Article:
Placeholder ImageSo, my husband Richard asked me the other day to explain how I come up with my characters.  I told him I drink a lot of coffee and then I flail about at random, and poof!  A character falls out.  He expressed, shall we say, a degree of skepticism and I had to ask him exactly how long he’s known me and why, in that case, did he think I was kidding?

What can I say?  We’re an old married couple.

But in all seriousness, it’s not quite that random.  Well, it is, but it isn’t.  I mean, I drink a lot of coffee.  I drink enough that I really should cut back if I want to not die of heart palpitations.  But to use the NaNoWriMo lingo (because I like it) I am not much of a Planner.  I wish I was.  I really want to be, but I have never found a method that works well for me for more than ten minutes.  I’ll start out planning out my plot, and doing my Very Important Research and what have you, and honestly I’m at a complete standstill in a matter of moments.  It’s like turning off the faucet: the flow just stops.


But on the other hand, flying entirely by the seat of my pants makes me feel a little nauseous.  It’s terrifying not knowing where I’m going or what I’m doing.  I hate the feeling of instability, but at the same time I really do seem to work better when there’s the element of surprise there.  I’m not really joking when I tell people that my characters are making me crazy in one way or another.  I have actually had a long chat with Michael while I was lounging around watching my son play in the backyard.  (He asked me to explain human children to him and I had to tell him that he’d be sorely disappointed if he thought I had any idea of what I was doing as a parent.)

It’s not a new idea, really.  There’s books about this very subject.  There’s movies about characters popping out of the story and taking over.  I’m pretty sure there’s video games about it.  The point really is that once a character pops into my head, it’s a lot like meeting a new person at a party.  They tell me about themselves rather than the other way around.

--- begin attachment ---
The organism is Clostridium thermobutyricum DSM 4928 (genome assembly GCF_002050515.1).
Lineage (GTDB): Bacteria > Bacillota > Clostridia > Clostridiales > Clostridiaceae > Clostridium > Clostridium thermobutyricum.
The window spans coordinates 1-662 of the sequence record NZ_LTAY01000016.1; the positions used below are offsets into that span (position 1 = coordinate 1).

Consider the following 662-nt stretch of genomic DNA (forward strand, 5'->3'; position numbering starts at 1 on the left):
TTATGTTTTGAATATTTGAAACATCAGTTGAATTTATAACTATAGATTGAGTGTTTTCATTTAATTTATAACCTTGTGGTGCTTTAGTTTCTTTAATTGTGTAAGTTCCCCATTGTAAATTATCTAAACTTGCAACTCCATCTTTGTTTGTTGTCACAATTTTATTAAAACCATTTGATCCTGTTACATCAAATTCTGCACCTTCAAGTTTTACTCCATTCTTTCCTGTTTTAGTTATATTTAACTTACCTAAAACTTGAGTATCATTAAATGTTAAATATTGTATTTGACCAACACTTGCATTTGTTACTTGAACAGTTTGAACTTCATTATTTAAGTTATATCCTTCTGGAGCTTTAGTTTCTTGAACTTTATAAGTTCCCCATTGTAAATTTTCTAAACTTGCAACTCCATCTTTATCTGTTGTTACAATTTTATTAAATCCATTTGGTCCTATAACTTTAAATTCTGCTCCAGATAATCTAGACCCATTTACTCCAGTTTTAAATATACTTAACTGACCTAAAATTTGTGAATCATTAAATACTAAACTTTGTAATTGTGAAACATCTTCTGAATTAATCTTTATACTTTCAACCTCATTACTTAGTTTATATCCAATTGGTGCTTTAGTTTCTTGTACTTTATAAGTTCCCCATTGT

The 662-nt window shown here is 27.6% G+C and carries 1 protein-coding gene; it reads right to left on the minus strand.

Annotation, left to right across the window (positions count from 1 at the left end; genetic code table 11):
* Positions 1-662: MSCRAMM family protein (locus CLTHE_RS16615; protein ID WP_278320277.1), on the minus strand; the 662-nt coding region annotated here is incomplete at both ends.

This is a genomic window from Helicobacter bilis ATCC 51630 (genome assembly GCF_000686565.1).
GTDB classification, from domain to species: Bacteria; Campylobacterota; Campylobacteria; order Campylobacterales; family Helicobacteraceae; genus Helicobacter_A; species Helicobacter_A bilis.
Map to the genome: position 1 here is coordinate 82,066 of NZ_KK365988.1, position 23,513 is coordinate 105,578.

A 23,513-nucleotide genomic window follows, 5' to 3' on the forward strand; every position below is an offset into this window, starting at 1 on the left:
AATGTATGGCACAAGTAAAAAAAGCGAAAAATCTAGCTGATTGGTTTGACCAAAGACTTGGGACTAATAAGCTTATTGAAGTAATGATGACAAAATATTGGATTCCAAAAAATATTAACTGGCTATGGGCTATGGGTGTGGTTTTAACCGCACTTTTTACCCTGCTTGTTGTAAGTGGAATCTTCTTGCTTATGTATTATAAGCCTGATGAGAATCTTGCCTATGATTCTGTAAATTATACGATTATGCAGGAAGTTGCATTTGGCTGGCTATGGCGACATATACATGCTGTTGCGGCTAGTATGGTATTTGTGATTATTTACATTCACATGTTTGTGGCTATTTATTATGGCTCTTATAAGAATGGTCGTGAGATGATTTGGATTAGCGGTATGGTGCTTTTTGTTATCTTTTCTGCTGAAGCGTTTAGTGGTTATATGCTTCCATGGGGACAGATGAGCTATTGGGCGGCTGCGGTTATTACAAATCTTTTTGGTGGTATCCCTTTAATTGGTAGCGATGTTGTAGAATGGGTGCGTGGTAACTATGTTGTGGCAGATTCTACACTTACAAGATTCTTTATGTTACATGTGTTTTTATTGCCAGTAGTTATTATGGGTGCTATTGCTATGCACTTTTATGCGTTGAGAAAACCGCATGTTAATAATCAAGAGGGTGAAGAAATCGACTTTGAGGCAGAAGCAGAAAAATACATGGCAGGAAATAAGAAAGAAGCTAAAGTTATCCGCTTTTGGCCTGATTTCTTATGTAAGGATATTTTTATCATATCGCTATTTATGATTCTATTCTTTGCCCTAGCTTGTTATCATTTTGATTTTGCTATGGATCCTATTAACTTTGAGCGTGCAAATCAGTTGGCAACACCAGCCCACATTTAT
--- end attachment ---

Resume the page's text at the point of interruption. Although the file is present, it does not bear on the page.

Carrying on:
Now, that all said, I still boss them around pretty hard.  I put them into situations and make them do stuff they don’t necessarily like.  And it doesn’t always go my way.  I will need a character— Michael for example, since he’s the one that’s out there for you to meet so far— to do something like save May from a random attack in the park so that I can get the plot rolling.  All well and good, but Michael doesn’t always like to play nicely by my rules.  He felt that snapping the guy’s neck in front of all those random innocent bystanders would A: be too easy a solution for the situation and B: wasn’t really his style these days.  He’s not so much a brutally-kill-the-humans kinda demon anymore.

Well that sounded fair, so I asked him what he’d do instead, and he pointed out exactly what he would do and I pointed out how badly that was likely to end, and we had a little back and forth on the subject, and well.  We both got what we wanted in the end:  I got my plot rolling, and he got to take his appropriate actions.  I hope you all enjoy the gory aftermath when I reveal it in the coming months.

So I am (again using the NaNoWriMo lingo) a Plantser.  I have a vague idea of where I want to end up, and a few landmarks I want to see on my way there, but then I let my characters have fairly free rein from there on.  Because to me, my characters are somewhat more than imaginary friends, and slightly less governed by Real Life, which gives us all an awful lot of room to play.

One thought on “Plantsing

  1. Pingback: The seat of my plants, again | Katherine Kim

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